Trump Administration’s Court Challenge to California-Quebec Cap-and-Trade Agreement Again Rejected

U.S. District Court Rejects Feds’ Latest Constitutional Attack on California’s Climate Change Initiative

CARB Chair Mary Nichols and California Governor Gavin Newsom announcing plans to contest Trump Administration’s cap-and-trade lawsuit (photo: New York Times)

Three strikes and you’re out.

That adage, particularly timely given Major League Baseball’s belated start of its 2020 season this week, is just as apt when it comes to litigation as it is to our nation’s pastime.

For the second time in four months, U.S. District Court Judge William Shubb has rejected a constitutional challenge the Trump Administration has pursued against the State of California and, specifically, California’s Air Resources Board (CARB).  In his July 16th ruling, Judge Shubb rejected a third and final constitutional argument advanced by the federal government, effectively ending the case–at the district court level, anyway.

I described the background and an earlier district court ruling in this nationally-watched case in a previous Legal Planet post.   Briefly, in 2006 the California Legislature directed CARB to formulate a multifaceted strategy to reduce California greenhouse gas (GHG) emissions to 1990 levels by the end of 2020.  (Subsequent state legislation extends that program into the future and imposes progressively more stringent GHG reductions.)  CARB has made a statewide “cap and trade” program a centerpiece of its strategy to reduce California’s GHG emissions.  In 2013, CARB entered into an agreement with the Canadian province of Quebec to link California’s cap-and-trade program to an analogous program adopted by Quebec.  (That agreement is intended primarily to give GHG emitters in both California and Quebec more flexibility in meeting their GHG reduction obligations than would be the case if both governments pursued their regulatory programs separately.)

Last October, the Trump Administration sued the State of California and CARB in federal court in Sacramento, claiming that the California-Quebec “linkage agreement” is unconstitutional.  In its complaint, the feds specifically alleged that the agreement contravenes three separate provisions of the U.S. Constitution: 1) the Treaty Clause, which requires that formal treaties between the United States and foreign nations require ratification by the U.S. Senate; 2) the Compact Clause which similarly requires Senate ratification of compacts between two or more states; and 3) the Foreign Affairs Doctrine, which provides that the conduct of international diplomacy with foreign nations is the province of the federal government–as opposed to individual states.  (The Trump Administration’s complaint also advanced a fourth theory–that the California-Quebec agreement violates so-called Dormant Commerce Clause principles [i.e., impermissibly interferes with interstate commerce]–but the government wisely abandoned that claim while its lawsuit was pending.)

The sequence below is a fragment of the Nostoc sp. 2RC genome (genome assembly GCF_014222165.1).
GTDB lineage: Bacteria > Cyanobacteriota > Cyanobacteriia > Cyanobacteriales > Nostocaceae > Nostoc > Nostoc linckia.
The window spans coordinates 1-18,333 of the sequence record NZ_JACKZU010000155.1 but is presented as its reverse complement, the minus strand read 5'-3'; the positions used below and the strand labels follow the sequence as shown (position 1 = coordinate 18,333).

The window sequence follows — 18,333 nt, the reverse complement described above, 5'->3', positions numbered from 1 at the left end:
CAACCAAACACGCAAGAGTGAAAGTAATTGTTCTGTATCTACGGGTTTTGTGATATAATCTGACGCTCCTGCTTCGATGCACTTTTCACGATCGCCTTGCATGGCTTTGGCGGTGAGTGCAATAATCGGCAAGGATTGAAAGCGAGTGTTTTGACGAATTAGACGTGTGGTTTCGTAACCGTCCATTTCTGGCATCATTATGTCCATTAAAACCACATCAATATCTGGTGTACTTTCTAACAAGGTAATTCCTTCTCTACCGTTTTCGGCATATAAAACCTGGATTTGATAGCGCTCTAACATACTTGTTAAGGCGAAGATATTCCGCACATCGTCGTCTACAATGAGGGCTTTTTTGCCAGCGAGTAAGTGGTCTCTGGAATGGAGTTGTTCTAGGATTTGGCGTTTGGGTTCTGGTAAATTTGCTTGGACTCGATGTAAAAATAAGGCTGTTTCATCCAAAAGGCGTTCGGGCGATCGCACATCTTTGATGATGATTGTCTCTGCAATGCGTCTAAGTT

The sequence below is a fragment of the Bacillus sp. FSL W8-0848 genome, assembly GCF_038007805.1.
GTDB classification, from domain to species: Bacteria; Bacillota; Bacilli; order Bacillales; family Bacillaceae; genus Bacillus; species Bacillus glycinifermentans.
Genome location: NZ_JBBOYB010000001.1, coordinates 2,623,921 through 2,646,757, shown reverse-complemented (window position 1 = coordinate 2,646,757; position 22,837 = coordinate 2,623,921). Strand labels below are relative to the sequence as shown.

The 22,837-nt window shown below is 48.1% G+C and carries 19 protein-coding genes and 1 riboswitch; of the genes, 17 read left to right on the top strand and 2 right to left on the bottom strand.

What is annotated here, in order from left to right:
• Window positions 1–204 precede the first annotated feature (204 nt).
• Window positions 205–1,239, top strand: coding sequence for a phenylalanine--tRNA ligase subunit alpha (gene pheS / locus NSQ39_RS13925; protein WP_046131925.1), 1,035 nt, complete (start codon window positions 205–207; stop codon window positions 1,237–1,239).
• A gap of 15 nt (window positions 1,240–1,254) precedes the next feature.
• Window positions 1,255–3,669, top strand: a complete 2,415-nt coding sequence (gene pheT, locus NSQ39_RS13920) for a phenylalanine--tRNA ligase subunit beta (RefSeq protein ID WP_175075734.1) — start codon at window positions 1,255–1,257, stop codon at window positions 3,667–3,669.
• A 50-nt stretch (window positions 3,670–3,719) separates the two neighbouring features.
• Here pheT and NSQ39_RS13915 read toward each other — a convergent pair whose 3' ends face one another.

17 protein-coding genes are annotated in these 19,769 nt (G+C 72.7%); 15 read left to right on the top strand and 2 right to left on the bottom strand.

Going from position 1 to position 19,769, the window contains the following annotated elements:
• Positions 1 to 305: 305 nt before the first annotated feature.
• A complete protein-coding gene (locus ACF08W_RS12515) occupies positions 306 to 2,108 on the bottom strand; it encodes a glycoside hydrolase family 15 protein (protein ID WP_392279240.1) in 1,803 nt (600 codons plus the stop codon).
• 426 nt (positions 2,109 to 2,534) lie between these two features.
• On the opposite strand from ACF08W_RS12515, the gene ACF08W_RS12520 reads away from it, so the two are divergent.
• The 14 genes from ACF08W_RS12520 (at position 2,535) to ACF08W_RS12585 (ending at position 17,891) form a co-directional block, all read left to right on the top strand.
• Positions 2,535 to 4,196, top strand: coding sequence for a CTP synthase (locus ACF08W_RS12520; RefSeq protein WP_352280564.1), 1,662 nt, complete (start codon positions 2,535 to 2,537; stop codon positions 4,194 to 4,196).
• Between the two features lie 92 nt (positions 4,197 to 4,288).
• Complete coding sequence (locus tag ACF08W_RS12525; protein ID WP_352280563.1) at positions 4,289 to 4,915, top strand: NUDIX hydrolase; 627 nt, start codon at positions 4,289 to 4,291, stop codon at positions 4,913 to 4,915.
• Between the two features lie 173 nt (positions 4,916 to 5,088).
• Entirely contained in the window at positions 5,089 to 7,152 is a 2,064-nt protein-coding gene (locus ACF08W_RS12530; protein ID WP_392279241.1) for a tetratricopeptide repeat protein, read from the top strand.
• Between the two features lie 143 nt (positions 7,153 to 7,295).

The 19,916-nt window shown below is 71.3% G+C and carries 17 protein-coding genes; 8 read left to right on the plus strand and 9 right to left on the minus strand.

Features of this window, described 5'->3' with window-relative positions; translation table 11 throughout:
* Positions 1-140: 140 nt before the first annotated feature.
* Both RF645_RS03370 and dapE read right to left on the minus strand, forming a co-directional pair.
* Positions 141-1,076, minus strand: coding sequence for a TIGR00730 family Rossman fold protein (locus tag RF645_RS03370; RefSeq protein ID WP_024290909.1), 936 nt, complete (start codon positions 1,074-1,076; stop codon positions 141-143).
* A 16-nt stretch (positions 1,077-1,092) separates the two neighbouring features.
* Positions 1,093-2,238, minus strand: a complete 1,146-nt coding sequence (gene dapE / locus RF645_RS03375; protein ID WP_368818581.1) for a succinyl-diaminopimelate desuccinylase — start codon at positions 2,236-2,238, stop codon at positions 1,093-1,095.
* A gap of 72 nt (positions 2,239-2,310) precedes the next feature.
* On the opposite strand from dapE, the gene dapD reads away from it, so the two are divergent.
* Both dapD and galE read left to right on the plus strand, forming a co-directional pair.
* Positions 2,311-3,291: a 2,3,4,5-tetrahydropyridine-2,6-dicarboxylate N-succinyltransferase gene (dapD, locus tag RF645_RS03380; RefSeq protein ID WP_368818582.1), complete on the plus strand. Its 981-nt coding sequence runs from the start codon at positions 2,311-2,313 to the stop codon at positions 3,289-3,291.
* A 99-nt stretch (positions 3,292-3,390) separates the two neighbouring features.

As described in my earlier post, District Judge Shubb unceremoniously rejected the Administration’s Treaty Clause and Compact Clause arguments in a ruling last March.

Undeterred, Trump Administration attorneys pursued their third and final legal theory: that the California-Quebec cap-and-trade agreement impermissibly intrudes on the federal government’s power to conduct foreign relations and therefore violates the Foreign Affairs Doctrine.   Among other things, the Administration argued that California  has no right to pursue “an independent  foreign policy” regarding regulation of GHG emissions.  It also alleged that the California-Quebec agreement somehow stands as an “obstacle” to the 1992 United Nations Convention on Climate Change; President Trump’s announced plans to withdraw the United States from the 2015 Paris Agreement on Climate Change; and the President’s ability to “engage in international deal-making on behalf of the United States.”

Last Thursday, Judge Shubb determined in a 30-page opinion that the federal government’s Foreign Affairs Doctrine arguments were just as meritless as its other, previously-rejected constitutional theories.  He concluded, for example, that the 1992 UNCCC and the California-Quebec agreement both have the same general goals: reducing GHG emissions and thereby mitigating the deleterious impacts of climate change.  Rejecting the Administration’s other Foreign Affairs Doctrine-based arguments, Judge Shubb concluded:

“[T]he United States offers no concrete evidence that California’s cap-and-trade program has interfered with either negotiations for a better deal [than the Paris Agreement] or the nation’s imminent withdrawal from the Paris accord.”

Strike three.

This litigation is now over, at least for the time being.  It remains to be seen if the Trump Administration will appeal its legal defeat to the U.S. Court of Appeals for the Ninth Circuit.  But given the specious constitutional arguments it’s advanced to date, the Administration would be wise to fold its litigation tents in this particular environmental law and policy dispute.

(Full disclosure notice: the author served as counsel of record for a coalition of Professors of Foreign Relations Law who filed amici curiae briefs in support of defendant State of California in U.S.A. v. California in both of the district court proceedings described in this post.)




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About Richard

Richard Frank is Professor of Environmental Practice and Director of the U. C. Davis School of Law’s California Environmental Law & Policy Center. From 2006-2010, …

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About Richard

Richard Frank is Professor of Environmental Practice and Director of the U. C. Davis School of Law’s California Environmental Law & Policy Center. From 2006-2010, …

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